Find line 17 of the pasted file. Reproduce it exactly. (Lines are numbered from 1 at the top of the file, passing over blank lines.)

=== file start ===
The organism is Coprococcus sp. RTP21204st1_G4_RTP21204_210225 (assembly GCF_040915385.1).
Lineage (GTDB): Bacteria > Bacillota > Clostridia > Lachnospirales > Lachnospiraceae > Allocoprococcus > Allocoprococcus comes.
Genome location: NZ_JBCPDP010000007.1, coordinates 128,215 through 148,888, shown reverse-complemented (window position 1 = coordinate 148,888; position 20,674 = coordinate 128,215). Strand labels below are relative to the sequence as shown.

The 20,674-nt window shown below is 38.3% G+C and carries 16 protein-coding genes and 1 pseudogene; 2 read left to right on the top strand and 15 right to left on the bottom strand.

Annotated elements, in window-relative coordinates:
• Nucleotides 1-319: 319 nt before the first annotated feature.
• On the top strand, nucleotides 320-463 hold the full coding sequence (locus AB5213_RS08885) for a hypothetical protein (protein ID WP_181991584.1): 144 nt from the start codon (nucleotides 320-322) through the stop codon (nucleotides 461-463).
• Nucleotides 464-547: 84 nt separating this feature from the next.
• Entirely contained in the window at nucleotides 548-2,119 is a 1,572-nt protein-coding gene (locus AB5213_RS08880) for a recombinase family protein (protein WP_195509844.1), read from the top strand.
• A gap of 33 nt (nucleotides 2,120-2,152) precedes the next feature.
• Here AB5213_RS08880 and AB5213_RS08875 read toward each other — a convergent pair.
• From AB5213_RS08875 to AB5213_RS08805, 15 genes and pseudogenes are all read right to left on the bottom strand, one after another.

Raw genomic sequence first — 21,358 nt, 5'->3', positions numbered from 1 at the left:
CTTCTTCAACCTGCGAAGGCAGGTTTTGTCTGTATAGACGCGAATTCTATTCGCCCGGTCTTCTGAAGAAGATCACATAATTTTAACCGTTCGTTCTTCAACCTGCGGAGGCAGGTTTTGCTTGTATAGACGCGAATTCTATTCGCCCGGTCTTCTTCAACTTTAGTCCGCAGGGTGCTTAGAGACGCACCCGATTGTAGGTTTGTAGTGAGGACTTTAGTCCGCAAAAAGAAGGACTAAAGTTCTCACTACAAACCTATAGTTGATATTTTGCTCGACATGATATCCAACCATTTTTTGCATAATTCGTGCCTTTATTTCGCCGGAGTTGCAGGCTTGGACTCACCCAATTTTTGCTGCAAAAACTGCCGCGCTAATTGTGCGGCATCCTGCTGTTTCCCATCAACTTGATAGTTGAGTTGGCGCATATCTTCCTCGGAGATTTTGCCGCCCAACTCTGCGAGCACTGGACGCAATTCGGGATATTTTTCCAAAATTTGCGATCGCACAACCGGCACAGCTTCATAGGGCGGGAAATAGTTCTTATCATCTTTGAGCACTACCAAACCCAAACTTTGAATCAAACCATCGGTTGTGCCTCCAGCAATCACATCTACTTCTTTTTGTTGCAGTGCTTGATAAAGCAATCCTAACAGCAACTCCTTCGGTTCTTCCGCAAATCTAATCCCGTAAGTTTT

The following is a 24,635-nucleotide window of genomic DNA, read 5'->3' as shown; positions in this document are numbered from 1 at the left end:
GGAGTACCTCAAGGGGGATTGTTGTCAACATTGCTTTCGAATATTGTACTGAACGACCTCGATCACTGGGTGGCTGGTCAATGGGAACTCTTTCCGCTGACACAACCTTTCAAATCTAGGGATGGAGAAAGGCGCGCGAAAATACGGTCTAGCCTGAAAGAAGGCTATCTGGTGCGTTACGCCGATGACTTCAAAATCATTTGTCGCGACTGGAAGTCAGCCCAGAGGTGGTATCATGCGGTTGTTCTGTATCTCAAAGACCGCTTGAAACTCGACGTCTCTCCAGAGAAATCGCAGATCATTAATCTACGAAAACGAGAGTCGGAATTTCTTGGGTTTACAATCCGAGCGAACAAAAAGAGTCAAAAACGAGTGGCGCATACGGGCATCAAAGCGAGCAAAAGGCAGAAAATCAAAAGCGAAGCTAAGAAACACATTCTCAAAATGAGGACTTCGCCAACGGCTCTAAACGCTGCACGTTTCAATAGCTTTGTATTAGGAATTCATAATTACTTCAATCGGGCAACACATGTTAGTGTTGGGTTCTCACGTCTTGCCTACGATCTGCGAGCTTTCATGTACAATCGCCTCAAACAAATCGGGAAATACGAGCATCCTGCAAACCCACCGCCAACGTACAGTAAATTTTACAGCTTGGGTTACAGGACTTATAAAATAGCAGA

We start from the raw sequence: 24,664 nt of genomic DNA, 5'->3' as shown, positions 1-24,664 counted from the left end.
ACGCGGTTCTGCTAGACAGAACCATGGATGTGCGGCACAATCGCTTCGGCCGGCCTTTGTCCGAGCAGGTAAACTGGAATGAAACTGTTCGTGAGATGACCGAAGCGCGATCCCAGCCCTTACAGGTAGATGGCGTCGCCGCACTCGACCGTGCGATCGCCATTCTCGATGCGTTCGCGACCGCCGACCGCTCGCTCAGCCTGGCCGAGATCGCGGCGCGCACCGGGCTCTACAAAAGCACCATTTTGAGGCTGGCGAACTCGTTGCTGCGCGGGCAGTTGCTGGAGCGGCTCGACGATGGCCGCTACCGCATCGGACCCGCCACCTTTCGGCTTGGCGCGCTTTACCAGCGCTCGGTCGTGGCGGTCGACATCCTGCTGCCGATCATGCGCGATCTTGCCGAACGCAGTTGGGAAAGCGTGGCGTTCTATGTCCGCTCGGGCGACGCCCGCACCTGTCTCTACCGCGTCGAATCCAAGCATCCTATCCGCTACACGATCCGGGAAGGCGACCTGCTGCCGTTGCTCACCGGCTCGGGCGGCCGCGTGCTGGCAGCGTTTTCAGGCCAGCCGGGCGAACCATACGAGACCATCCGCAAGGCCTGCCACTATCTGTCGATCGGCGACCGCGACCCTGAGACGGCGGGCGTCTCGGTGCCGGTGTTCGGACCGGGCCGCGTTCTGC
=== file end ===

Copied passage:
We start from the raw sequence: 24,664 nt of genomic DNA, 5'->3' as shown, positions 1-24,664 counted from the left end.